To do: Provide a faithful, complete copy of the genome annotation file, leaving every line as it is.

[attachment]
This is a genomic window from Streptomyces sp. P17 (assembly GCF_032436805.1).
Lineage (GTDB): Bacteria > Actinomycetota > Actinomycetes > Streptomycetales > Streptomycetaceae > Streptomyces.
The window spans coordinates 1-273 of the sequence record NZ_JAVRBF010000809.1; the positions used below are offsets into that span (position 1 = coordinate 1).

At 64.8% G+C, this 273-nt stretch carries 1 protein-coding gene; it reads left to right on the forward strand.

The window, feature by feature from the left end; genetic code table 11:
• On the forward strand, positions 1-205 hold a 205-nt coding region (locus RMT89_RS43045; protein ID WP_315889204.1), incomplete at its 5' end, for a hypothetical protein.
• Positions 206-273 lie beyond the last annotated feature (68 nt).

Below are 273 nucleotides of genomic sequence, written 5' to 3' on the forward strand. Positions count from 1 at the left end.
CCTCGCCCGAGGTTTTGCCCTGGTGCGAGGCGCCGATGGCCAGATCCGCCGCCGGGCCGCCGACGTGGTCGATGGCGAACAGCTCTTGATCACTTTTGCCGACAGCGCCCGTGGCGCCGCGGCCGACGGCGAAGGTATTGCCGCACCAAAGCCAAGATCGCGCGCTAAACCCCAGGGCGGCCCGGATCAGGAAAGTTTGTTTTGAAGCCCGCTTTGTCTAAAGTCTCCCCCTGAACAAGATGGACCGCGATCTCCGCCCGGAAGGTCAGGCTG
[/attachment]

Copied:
This is a genomic window from Streptomyces sp. P17 (assembly GCF_032436805.1).
Lineage (GTDB): Bacteria > Actinomycetota > Actinomycetes > Streptomycetales > Streptomycetaceae > Streptomyces.
The window spans coordinates 1-273 of the sequence record NZ_JAVRBF010000809.1; the positions used below are offsets into that span (position 1 = coordinate 1).

At 64.8% G+C, this 273-nt stretch carries 1 protein-coding gene; it reads left to right on the forward strand.

The window, feature by feature from the left end; genetic code table 11:
• On the forward strand, positions 1-205 hold a 205-nt coding region (locus RMT89_RS43045; protein ID WP_315889204.1), incomplete at its 5' end, for a hypothetical protein.
• Positions 206-273 lie beyond the last annotated feature (68 nt).

Below are 273 nucleotides of genomic sequence, written 5' to 3' on the forward strand. Positions count from 1 at the left end.
CCTCGCCCGAGGTTTTGCCCTGGTGCGAGGCGCCGATGGCCAGATCCGCCGCCGGGCCGCCGACGTGGTCGATGGCGAACAGCTCTTGATCACTTTTGCCGACAGCGCCCGTGGCGCCGCGGCCGACGGCGAAGGTATTGCCGCACCAAAGCCAAGATCGCGCGCTAAACCCCAGGGCGGCCCGGATCAGGAAAGTTTGTTTTGAAGCCCGCTTTGTCTAAAGTCTCCCCCTGAACAAGATGGACCGCGATCTCCGCCCGGAAGGTCAGGCTG